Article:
corneal topography

Corneal topography, also known as photokeratoscopy or videokeratography, is a non-invasive medical imaging technique for mapping the surface curvature of the cornea, the outer structure of the eye. Since the cornea is normally responsible for some 70% of the eye's refractive power, its topography is of critical importance in determining the quality of vision.
The three-dimensional map is therefore a valuable aid to the examining ophthalmologist or optometrist and can assist in the diagnosis and treatment of a number of conditions; in planning refractive surgery such as LASIK and evaluation of its results; or in assessing the fit of contact lenses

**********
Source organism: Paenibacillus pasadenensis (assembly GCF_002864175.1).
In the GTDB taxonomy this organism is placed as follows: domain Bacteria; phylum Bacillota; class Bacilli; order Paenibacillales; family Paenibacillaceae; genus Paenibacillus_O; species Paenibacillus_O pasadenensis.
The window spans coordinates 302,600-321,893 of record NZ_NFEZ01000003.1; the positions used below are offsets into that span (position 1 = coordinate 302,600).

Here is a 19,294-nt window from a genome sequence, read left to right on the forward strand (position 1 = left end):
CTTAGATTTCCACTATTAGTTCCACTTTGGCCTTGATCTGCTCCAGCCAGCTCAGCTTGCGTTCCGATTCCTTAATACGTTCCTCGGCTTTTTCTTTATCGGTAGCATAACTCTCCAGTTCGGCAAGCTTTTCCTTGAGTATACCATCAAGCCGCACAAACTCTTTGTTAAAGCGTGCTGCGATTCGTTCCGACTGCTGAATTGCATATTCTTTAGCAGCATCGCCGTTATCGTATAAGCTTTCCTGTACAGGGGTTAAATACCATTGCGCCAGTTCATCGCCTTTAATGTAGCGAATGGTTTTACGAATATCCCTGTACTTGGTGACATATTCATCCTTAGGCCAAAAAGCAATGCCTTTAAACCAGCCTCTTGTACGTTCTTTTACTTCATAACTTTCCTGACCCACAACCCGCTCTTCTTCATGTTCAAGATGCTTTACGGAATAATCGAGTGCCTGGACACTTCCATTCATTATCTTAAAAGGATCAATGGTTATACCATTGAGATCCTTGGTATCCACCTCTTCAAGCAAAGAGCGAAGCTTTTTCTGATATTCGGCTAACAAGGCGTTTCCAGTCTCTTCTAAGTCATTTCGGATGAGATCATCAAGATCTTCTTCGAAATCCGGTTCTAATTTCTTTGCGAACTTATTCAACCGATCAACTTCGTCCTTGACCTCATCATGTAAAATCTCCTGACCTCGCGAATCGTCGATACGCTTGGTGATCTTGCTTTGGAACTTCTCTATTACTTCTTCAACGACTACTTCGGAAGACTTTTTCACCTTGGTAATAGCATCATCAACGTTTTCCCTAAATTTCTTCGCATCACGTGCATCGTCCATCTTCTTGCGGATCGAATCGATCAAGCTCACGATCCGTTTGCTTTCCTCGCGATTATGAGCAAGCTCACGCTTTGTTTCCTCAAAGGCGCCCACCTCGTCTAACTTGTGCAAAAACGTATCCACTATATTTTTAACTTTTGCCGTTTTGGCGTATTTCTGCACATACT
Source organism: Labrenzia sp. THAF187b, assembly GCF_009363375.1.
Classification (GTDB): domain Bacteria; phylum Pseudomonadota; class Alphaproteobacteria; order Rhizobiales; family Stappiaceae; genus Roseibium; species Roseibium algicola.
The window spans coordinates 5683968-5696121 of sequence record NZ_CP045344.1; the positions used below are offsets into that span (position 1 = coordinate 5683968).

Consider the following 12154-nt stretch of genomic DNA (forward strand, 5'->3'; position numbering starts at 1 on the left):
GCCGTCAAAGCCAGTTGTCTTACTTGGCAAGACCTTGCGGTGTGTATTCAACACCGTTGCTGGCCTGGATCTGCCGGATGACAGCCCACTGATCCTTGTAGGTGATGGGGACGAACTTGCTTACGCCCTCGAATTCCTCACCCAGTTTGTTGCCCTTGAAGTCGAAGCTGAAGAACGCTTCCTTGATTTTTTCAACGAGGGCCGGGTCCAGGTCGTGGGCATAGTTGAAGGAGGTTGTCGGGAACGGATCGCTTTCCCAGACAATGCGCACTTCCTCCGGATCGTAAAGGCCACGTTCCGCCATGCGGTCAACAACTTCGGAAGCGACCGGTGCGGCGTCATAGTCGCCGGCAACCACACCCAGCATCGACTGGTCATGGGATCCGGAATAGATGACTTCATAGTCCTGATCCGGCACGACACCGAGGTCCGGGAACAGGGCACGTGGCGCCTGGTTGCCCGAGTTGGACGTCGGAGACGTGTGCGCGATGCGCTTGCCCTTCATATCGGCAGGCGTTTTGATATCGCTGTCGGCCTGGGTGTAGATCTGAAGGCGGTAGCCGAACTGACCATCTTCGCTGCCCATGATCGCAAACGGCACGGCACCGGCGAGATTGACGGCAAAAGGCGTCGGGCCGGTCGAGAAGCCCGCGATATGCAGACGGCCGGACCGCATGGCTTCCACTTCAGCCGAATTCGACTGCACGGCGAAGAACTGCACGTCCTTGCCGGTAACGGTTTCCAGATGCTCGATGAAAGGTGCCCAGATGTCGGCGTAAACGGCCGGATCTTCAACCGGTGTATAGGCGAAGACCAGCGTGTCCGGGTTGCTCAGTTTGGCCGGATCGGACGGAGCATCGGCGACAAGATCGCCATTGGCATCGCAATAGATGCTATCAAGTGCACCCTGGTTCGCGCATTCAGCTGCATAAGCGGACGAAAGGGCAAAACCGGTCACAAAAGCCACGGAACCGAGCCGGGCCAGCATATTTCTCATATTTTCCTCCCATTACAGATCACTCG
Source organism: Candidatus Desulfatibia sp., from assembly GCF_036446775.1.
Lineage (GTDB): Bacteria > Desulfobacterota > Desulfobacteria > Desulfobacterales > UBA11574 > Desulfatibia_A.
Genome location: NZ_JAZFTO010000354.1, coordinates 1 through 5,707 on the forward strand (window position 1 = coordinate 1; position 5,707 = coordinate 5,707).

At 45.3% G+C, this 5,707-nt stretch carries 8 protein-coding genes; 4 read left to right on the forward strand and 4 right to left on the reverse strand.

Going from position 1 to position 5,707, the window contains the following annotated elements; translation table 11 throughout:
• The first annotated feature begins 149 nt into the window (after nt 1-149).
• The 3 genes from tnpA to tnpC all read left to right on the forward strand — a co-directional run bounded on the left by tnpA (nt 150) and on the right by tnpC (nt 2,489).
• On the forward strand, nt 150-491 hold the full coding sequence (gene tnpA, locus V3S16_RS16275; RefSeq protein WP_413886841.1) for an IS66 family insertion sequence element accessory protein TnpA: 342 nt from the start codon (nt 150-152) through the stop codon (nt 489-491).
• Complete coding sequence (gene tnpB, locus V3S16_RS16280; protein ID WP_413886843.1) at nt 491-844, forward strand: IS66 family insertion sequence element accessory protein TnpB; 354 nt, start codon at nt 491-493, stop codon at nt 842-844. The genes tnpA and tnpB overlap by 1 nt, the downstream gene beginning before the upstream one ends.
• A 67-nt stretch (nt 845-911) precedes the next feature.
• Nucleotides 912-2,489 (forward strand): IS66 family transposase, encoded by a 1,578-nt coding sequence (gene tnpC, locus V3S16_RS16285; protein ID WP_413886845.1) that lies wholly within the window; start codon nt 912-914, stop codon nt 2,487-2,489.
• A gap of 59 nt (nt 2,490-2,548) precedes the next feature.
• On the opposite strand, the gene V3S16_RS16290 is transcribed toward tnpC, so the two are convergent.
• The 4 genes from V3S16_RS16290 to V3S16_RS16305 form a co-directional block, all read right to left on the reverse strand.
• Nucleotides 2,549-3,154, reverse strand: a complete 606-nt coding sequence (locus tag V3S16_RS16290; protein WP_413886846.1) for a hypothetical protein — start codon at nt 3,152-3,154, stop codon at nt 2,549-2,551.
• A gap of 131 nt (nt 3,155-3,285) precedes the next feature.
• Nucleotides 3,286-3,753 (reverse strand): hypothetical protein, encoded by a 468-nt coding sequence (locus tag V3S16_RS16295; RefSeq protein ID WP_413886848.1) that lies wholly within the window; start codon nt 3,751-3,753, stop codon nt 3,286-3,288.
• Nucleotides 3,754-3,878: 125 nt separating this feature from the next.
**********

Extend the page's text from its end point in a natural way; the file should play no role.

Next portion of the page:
Corneal pachymetry is the process of measuring the thickness of the cornea using contact methods, such as ultrasound and confocal microscopy (CONFOSCAN), or noncontact methods such as optical biometry. Corneal Pachymetry is particularly essential prior to a LASIK procedure for ensuring sufficient corneal thickness to prevent abnormal bulging out of the cornea, a side effect known as ectasia. The instrument used for this purpose is known as a pachymeter.

Corneal Pachymetry is essential for other corneal surgeries. By using the corneal pachymetry the surgeon will reduce the chances of perforation of the eye and improves his surgical outcome. Corneal pachymetry is also considered an important test in the early detection of glaucoma.